Brown also questioned the timing of Marbury's remarks, which came before the Knicks lost at Charlotte on Saturday night to give them the worst record in the league.
"I've never given a guard more freedom than Stephon Marbury in my life, and he has the ball all the time," Brown said Monday before the Knicks played the Denver Nuggets.
In comments that appeared in New York-area newspapers, Marbury said he sacrificed his game for the sake of the team, but it didn't work out.
"I went into this year trying to do something, to put myself in a situation where we can win, OK?" Marbury was quoted as saying. "To help the team win games. Unfortunately, that didn't happen. So, what do I do now, as far as the way I play? I go back to playing like Stephon Marbury, aka Starbury. I haven't been Starbury this year. I've been some other dude this year."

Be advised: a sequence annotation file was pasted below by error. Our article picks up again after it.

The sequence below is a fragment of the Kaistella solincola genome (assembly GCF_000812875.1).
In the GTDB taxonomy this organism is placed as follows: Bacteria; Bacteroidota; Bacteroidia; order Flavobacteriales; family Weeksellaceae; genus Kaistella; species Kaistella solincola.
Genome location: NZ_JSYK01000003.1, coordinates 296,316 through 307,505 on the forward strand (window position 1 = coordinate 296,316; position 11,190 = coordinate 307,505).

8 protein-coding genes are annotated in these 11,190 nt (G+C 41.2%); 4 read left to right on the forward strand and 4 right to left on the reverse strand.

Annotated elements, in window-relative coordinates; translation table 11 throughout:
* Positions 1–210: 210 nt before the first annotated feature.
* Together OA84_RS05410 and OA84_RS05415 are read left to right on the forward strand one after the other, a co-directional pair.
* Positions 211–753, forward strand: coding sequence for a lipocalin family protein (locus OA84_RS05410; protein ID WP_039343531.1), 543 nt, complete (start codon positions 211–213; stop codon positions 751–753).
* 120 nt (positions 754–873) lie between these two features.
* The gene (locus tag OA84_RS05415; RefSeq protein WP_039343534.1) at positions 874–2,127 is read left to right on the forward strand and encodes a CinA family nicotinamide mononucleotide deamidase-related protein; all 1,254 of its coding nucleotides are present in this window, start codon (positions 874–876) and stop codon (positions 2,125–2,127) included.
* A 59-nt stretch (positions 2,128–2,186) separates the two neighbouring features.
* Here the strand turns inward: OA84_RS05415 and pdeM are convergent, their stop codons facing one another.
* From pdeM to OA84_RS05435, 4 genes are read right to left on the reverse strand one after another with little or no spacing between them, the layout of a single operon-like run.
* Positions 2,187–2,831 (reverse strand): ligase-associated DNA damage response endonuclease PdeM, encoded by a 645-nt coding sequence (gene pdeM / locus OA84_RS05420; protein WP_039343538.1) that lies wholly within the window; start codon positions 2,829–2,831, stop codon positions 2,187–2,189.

The Knicks had won consecutive games before Saturday, even though Marbury averaged only nine points in the victories.
"We had just won I think two in a row when I heard those comments," Brown said. "So again, I'm hopeful that he'll step up and be Starbury."
The relationship between Brown and Marbury has been closely watched since Brown became the Knicks coach last summer. Marbury is a point guard who prefers to score, and Brown has been demanding on point guards throughout his career. There were doubts the two could get along.
Brown was so unhappy with Marbury's game that he sought to have him removed from the 2004 U.S. Olympic team, though the two eventually worked out their differences and Marbury played well in Athens.
Marbury's average of 17 points going into Monday was his lowest since he scored 15.8 per game as a rookie with Minnesota in 1996-97. But Brown made it clear that the Knicks' problems aren't because of scoring.
"I've said since Day 1, I don't care if a guy takes 25, 35 quality shots, it doesn't bother me at all," Brown said. "But we're not going to win any games until we start guarding people and taking care of the ball better."